Using the Secure Methodology to Improve the Cybersecurity Workforce Shortage

Here’s a preview of each step of the Secure Methodology, which I defined and designed in my book, The Smartest Person in the Room. The title refers to how many cybersecurity professionals see themselves and how that can be a downfall.


In this first step, people become aware of themselves and others. Through the exercises in the book, technical people can begin to understand their behavior and its effect on others. It can be a struggle for anyone, especially cyber professionals. Once they achieve awareness, they can let go of fears about uncertainty and their place in the organization, which can counter burnout and improve the employee experience.


Individuals have a growth or fixed mindset. When it’s fixed, they do not change. They accept their perspective and won’t work to evolve it. It’s a problem that will hamper recruitment, retention, and job satisfaction. If your culture presents a place to grow and adapt through a broader mindset, you can attract and keep people on staff.


We talked about acknowledgment earlier and how it feeds into the employee experience. By practicing acknowledgment, your team understands their importance and gets the feedback they crave. Involving your people in big decisions is another form of acknowledgment, and it can go a long way in positioning your company as a great place to work and thrive.


The fourth step is communication, and it’s really the core of the Secure Methodology. We cannot fix the workforce shortage issue without clear, consistent, and meaningful communication. Communication starts in the recruitment phase with being transparent and open about cybersecurity. It also has to be a central part of everything you do with employees.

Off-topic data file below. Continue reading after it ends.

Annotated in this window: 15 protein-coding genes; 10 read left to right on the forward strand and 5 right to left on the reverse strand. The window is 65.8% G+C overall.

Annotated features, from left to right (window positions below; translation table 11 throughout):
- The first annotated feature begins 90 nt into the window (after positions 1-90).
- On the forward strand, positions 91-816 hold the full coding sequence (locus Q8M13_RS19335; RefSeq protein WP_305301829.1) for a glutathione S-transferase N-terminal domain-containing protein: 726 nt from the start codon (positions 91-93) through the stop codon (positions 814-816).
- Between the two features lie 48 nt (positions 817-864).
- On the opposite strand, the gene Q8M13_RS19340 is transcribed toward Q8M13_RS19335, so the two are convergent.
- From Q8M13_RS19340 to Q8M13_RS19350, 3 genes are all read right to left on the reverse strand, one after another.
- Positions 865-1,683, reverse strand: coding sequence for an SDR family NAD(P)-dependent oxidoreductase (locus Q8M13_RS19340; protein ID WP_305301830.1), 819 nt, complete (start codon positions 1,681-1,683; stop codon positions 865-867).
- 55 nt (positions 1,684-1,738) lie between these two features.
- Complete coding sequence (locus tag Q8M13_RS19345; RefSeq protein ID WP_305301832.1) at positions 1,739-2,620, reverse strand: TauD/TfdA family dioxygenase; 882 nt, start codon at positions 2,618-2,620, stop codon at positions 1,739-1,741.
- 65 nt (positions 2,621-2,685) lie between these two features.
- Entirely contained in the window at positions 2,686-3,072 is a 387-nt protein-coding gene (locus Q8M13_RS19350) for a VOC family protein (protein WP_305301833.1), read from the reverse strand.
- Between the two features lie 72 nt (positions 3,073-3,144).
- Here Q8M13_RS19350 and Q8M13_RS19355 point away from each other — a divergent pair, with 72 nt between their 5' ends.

When it’s part of your culture, you’re building a collaborative and cooperative team. They’ll be able to engage better with each other and the business side. As a result, everyone can be on the same page and reduce the ambiguity that drives dissatisfaction and churn.


Monotasking is essential to supporting the overworked, which cyber professionals tend to be. It’s even more so with so many companies short-staffed. It’s the principle of concentrating on one task without any disruptions. It gives them time to focus and use critical thinking and problem-solving skills. The result of this could include improving stress levels and people being more comfortable in asking for help.


Empathy within your cybersecurity culture means the ability to understand another’s perspectives and feelings. Developing this skill in technical people can encourage them to feel less frustrated with their customers (users). With attention toward empathy, people can learn to let go of blame and resentment, which often festers and creates burnout and attrition.